Garden Plot: This Valentine’s Day say ‘I love you’ with tulips

Meet Mike in Chantilly soon

Mike will appear at the Capital Remodel & Garden Show at the Dulles Expo Center in Chantilly, Friday, Feb. 27 through Sunday, March 2. Special deal! Enter promo code “McGrath” to get $4 off online tickets.

Last minute V-Day tips for forgetful men
Happy Valentine’s Day!

If that phrase just sent a cold chill down your memory-impaired spine, fear not! You probably can’t get a dinner reservation at a McDonald’s at this point, but you can probably arrange to pick up some very nice takeout from a fancy restaurant if you call them now.

Then get a nice card (This is not the season for the humor section!) and several potted red tulips. There should still be some nice tulips around in grocery stores and florist shops. Then, write inside the card that red tulips mean “I love you” in the floral code — the ancient language of flowers. (It’s true. She can look it up!)

If tulips won’t fly, try dinner, a card and a nice orchid instead. Look for an easy-care moth orchid with a lot of unopened buds on the stem. Be sure to keep it warm on the way home. (You’ll find lots more details on orchid selection in last week’s Garden Plot.)

Turn bouquet roses into live plants
Did you spring for the traditional Valentine’s Day bouquet of roses? You can make that investment grow by turning a few of those cut posies into live plants. Really!

Take about half the bouquet and cut the flowers off leaving about 4 inches of stem still attached to the base of the flower. Then display the cut flowers in a glass bowl filled with marbles and water. (Yes, you must remove the flowers for this to work.)

Then remove all the leaves from the bottom half of the remaining cut stems and sit them in a vase of water while you get the rest together.

Fill a plastic pot that has good drainage holes about halfway up with a nice, light, soil-free mix (available at garden centers, many of which will be open today). Slowly saturate the mix by sitting the pot in water for an hour. Then cut 1 inch off the bottom of the canes and gently position three or four of them in the pot, filling in around them with moist soil-free mix. (Don’t jam them in!)

Resoak the pot, let it drain and place it in a warm room out of direct sun. Place a plastic bag loosely over top (maybe supported by something like chopsticks). Then, lift the bag and mist the canes. Keep the soil moist. Mist those canes every day, and be patient. If you see new growth, roots are developing. Take the bag off, keep misting, cut back on the watering and send me an email for further directions.

Indoor flowers for free
Do you have spring blooming trees and shrubs in your landscape? Now’s the perfect time to force some of their branches into flowering indoors — a perfect antidote to our upcoming nasty weather.

Forsythia is the easiest. Those tall branches just can’t wait to burst into bright yellow blooms. Use sharp pruners to trim off sections 2 to 3 feet long, bring them inside, soak them in lukewarm water for an hour, then recut the bottoms, put them in a vase with lukewarm water and change the water every day. You should have a nice burst of color in about a week.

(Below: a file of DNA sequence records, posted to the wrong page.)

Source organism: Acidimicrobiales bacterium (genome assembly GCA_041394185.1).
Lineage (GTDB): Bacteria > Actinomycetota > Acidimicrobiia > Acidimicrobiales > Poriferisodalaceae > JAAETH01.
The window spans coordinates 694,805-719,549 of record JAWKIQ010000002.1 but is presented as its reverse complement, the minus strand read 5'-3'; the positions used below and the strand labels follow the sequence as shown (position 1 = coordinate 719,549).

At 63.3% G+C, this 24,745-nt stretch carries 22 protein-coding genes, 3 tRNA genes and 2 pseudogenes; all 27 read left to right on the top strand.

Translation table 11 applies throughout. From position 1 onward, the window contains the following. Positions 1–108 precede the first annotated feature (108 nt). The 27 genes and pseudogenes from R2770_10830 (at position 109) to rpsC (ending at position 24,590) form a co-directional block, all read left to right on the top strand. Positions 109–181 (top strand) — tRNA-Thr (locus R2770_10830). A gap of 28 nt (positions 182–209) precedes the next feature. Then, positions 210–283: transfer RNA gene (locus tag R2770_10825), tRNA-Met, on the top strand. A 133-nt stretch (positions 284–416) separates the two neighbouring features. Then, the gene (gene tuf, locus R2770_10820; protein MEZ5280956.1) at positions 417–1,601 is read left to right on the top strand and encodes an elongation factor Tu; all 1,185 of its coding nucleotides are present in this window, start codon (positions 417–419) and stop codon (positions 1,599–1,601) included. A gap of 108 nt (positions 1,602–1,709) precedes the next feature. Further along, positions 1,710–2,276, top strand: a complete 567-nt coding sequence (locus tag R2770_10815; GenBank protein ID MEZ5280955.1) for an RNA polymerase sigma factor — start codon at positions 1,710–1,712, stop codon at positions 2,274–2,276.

Fruit tree pruning and free color
Do you have fruit trees in your landscape that require heavy annual pruning, like apple and peach trees? Although their fruits are tasty, these trees demand a lot of attention, beginning with an annual winter thinning of about one-third of the existing branches. This keeps the trees low enough to the ground to easily reach the fruit and opens up the centers for excellent airflow.

Begin this chore now, and you’ll get a nice reward of pre-spring blooms indoors as a bonus. Just bring your prunings inside, recut the bottoms and place them in water-filled vases. Change the water daily and in a week or two you should have a riot of apple and/or peach blossoms brightening up the gloomy days.

These distinctive holes, lined up in neat rows, are the work of a yellow bellied sap sucker, a type of woodpecker. The birds can damage a tree. (Courtesy Don Scarafile)
These distinctive holes, lined up in neat rows, are the work of a yellow-bellied sapsucker, a type of woodpecker. The birds can damage a tree. (Courtesy Don Scarafile)

Sapsuckers really do suck sap
Don in Waldorf writes: “I have a 12-year-old Bradford pear with multiple horizontal holes on the trunk. I understand the structural issues with Bradfords, especially their tendency toward splitting, but this looks more like a bird or insect is feasting on our tree.”

You are correct, Don. The distinctive little holes lined up in neat rows (shown clearly in the photos attached) are the work of the yellow-bellied sapsucker, a very attractive woodpecker with the very unusual habit of sucking sap the way we would tap maple trees for syrup.

But although their name has adorned many cartoons and comedy routines, their sap sucking is no joke. The birds’ drilling can cause severe damage to a tree, and you are advised to immediately wrap burlap around the affected area to prevent further incursions.

In fact, it might be wise to extend the burlap well above and below the affected area. And maybe hang suet feeders nearby to give the woodpeckers an alternate source of winter food.

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